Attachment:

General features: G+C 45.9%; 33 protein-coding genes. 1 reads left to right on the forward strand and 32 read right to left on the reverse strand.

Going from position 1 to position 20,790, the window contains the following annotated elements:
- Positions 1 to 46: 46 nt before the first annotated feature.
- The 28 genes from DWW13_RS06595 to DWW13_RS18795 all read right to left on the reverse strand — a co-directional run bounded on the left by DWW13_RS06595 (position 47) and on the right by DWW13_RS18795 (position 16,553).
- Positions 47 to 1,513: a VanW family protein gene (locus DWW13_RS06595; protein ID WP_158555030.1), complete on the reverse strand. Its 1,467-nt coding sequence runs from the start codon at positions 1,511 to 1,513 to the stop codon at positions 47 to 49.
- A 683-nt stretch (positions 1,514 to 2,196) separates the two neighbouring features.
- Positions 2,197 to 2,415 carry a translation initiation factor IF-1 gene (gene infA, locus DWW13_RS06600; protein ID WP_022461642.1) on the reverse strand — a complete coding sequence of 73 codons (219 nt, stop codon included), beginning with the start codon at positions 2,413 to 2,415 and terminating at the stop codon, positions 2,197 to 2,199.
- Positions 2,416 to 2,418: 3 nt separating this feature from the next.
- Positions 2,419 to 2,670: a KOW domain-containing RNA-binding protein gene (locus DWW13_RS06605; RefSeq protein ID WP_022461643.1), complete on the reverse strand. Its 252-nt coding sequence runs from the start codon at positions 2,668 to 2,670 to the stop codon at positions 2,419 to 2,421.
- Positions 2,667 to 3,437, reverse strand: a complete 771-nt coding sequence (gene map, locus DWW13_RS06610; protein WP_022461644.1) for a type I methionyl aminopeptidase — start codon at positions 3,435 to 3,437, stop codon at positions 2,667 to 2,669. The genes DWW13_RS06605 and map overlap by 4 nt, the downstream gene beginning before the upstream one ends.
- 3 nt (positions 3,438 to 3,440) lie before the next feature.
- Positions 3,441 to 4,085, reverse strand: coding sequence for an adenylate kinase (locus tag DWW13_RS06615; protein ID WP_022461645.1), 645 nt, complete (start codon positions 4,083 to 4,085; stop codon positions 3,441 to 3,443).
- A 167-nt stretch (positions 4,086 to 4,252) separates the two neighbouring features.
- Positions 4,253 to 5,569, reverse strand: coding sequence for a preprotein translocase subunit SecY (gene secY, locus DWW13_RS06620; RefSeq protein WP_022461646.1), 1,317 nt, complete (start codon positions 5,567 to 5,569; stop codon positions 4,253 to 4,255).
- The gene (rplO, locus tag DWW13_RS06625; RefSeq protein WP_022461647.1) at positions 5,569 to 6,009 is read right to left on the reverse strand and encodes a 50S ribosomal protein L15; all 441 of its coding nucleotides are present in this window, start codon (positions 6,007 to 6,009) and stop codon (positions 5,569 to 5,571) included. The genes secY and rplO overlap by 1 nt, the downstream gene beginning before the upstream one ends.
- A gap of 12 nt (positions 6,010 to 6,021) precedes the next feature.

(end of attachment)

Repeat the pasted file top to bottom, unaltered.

General features: G+C 45.9%; 33 protein-coding genes. 1 reads left to right on the forward strand and 32 read right to left on the reverse strand.

Going from position 1 to position 20,790, the window contains the following annotated elements:
- Positions 1 to 46: 46 nt before the first annotated feature.
- The 28 genes from DWW13_RS06595 to DWW13_RS18795 all read right to left on the reverse strand — a co-directional run bounded on the left by DWW13_RS06595 (position 47) and on the right by DWW13_RS18795 (position 16,553).
- Positions 47 to 1,513: a VanW family protein gene (locus DWW13_RS06595; protein ID WP_158555030.1), complete on the reverse strand. Its 1,467-nt coding sequence runs from the start codon at positions 1,511 to 1,513 to the stop codon at positions 47 to 49.
- A 683-nt stretch (positions 1,514 to 2,196) separates the two neighbouring features.
- Positions 2,197 to 2,415 carry a translation initiation factor IF-1 gene (gene infA, locus DWW13_RS06600; protein ID WP_022461642.1) on the reverse strand — a complete coding sequence of 73 codons (219 nt, stop codon included), beginning with the start codon at positions 2,413 to 2,415 and terminating at the stop codon, positions 2,197 to 2,199.
- Positions 2,416 to 2,418: 3 nt separating this feature from the next.
- Positions 2,419 to 2,670: a KOW domain-containing RNA-binding protein gene (locus DWW13_RS06605; RefSeq protein ID WP_022461643.1), complete on the reverse strand. Its 252-nt coding sequence runs from the start codon at positions 2,668 to 2,670 to the stop codon at positions 2,419 to 2,421.
- Positions 2,667 to 3,437, reverse strand: a complete 771-nt coding sequence (gene map, locus DWW13_RS06610; protein WP_022461644.1) for a type I methionyl aminopeptidase — start codon at positions 3,435 to 3,437, stop codon at positions 2,667 to 2,669. The genes DWW13_RS06605 and map overlap by 4 nt, the downstream gene beginning before the upstream one ends.
- 3 nt (positions 3,438 to 3,440) lie before the next feature.
- Positions 3,441 to 4,085, reverse strand: coding sequence for an adenylate kinase (locus tag DWW13_RS06615; protein ID WP_022461645.1), 645 nt, complete (start codon positions 4,083 to 4,085; stop codon positions 3,441 to 3,443).
- A 167-nt stretch (positions 4,086 to 4,252) separates the two neighbouring features.
- Positions 4,253 to 5,569, reverse strand: coding sequence for a preprotein translocase subunit SecY (gene secY, locus DWW13_RS06620; RefSeq protein WP_022461646.1), 1,317 nt, complete (start codon positions 5,567 to 5,569; stop codon positions 4,253 to 4,255).
- The gene (rplO, locus tag DWW13_RS06625; RefSeq protein WP_022461647.1) at positions 5,569 to 6,009 is read right to left on the reverse strand and encodes a 50S ribosomal protein L15; all 441 of its coding nucleotides are present in this window, start codon (positions 6,007 to 6,009) and stop codon (positions 5,569 to 5,571) included. The genes secY and rplO overlap by 1 nt, the downstream gene beginning before the upstream one ends.
- A gap of 12 nt (positions 6,010 to 6,021) precedes the next feature.